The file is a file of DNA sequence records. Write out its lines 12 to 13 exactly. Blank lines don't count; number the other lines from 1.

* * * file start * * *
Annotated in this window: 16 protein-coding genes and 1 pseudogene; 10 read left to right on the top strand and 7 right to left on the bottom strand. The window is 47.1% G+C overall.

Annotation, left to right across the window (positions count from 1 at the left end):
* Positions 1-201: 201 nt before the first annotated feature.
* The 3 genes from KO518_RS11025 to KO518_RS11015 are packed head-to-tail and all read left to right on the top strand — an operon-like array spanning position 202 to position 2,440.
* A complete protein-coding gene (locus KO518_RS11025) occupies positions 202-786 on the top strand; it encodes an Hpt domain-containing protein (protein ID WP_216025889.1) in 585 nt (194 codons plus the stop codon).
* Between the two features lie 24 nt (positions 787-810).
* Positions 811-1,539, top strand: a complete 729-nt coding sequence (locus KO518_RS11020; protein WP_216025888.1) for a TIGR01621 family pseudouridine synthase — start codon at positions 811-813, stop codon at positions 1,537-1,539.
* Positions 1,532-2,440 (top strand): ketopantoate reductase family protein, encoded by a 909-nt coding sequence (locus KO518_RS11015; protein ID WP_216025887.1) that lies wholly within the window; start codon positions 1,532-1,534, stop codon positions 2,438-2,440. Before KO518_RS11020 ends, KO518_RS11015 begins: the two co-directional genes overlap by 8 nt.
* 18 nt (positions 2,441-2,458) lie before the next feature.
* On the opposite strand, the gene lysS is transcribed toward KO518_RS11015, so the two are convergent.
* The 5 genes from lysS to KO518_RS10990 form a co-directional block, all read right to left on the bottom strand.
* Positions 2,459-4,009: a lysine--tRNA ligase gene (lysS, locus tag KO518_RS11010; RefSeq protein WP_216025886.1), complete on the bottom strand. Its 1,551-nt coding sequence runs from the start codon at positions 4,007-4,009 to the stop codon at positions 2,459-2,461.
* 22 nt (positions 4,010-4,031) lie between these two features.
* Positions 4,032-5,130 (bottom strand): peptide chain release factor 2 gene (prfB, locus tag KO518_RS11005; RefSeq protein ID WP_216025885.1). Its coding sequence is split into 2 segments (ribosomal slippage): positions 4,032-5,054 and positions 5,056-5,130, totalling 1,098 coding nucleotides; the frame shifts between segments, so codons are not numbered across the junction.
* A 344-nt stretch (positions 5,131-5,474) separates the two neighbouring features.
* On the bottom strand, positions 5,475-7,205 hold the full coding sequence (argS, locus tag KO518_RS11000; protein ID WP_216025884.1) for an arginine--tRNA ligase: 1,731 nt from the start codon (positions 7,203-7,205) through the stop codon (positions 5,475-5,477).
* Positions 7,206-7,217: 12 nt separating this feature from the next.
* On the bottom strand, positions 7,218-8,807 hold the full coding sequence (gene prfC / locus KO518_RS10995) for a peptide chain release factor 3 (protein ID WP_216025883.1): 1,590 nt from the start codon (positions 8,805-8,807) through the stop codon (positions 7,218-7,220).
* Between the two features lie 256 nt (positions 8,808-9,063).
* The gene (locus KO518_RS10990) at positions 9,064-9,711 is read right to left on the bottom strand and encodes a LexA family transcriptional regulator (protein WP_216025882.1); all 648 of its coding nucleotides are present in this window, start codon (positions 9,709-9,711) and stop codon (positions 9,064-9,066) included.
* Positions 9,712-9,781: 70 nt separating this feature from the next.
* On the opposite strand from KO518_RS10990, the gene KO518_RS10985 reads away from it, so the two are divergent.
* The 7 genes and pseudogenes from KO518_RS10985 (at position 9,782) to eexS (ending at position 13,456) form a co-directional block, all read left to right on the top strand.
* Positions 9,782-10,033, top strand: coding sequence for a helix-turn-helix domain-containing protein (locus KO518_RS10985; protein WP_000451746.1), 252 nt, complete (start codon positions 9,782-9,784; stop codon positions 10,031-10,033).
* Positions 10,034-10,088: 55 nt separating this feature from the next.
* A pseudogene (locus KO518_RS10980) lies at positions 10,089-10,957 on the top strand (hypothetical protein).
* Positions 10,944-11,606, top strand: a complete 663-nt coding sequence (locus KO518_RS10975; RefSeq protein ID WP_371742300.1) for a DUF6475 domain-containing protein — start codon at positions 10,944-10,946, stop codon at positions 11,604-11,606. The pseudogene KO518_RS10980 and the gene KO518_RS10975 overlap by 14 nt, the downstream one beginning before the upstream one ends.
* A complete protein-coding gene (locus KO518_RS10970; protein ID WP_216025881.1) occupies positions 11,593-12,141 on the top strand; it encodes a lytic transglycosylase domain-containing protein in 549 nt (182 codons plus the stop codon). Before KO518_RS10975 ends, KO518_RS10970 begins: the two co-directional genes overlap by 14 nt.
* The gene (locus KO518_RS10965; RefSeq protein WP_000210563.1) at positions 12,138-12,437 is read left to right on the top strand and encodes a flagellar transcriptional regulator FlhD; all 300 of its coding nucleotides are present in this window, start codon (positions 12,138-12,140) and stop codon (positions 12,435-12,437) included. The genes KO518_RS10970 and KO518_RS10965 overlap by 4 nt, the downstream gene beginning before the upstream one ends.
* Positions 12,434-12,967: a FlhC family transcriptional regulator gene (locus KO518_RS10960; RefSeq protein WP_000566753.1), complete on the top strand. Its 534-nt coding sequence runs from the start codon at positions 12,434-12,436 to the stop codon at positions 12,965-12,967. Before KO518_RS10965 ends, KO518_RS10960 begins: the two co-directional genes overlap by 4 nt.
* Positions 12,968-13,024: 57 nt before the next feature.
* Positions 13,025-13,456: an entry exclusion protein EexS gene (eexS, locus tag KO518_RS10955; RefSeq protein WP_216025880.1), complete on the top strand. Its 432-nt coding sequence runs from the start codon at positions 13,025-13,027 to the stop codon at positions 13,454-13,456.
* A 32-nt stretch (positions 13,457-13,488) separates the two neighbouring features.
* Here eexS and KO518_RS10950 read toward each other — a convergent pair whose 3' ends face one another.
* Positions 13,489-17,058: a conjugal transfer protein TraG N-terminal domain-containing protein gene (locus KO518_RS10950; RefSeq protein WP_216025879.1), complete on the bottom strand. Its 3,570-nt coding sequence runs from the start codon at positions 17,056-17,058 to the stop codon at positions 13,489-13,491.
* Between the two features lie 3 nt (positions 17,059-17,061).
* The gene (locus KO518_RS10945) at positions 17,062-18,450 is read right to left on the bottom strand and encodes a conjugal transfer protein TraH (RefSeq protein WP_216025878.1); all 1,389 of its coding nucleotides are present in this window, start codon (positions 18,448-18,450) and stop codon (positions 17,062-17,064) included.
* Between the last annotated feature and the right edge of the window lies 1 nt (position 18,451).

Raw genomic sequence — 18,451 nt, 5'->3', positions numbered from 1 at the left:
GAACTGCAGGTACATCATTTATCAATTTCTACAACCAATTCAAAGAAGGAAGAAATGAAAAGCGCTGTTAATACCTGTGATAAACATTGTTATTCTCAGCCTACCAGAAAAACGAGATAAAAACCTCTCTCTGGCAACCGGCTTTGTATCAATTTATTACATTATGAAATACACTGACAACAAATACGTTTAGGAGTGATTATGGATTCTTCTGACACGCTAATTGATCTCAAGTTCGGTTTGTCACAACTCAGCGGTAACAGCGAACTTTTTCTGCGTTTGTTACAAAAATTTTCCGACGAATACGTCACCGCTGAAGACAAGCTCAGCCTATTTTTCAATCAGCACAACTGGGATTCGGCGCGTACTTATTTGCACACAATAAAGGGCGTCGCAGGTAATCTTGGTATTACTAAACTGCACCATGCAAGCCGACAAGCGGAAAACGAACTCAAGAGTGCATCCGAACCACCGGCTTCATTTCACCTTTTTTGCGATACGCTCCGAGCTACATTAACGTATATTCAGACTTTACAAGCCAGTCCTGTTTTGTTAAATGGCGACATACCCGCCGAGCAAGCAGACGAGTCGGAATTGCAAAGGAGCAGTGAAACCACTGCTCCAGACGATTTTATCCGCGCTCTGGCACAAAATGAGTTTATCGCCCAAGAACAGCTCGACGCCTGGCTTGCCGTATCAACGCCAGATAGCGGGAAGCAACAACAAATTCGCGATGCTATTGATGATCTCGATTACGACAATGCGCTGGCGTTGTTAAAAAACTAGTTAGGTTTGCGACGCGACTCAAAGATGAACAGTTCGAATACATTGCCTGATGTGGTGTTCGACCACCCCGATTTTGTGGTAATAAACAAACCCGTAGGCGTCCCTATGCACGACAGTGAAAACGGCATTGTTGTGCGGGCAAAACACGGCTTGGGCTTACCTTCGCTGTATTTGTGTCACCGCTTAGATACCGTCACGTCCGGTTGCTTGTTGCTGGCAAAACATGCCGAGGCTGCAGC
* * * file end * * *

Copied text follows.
* Positions 2,459-4,009: a lysine--tRNA ligase gene (lysS, locus tag KO518_RS11010; RefSeq protein WP_216025886.1), complete on the bottom strand. Its 1,551-nt coding sequence runs from the start codon at positions 4,007-4,009 to the stop codon at positions 2,459-2,461.
* 22 nt (positions 4,010-4,031) lie between these two features.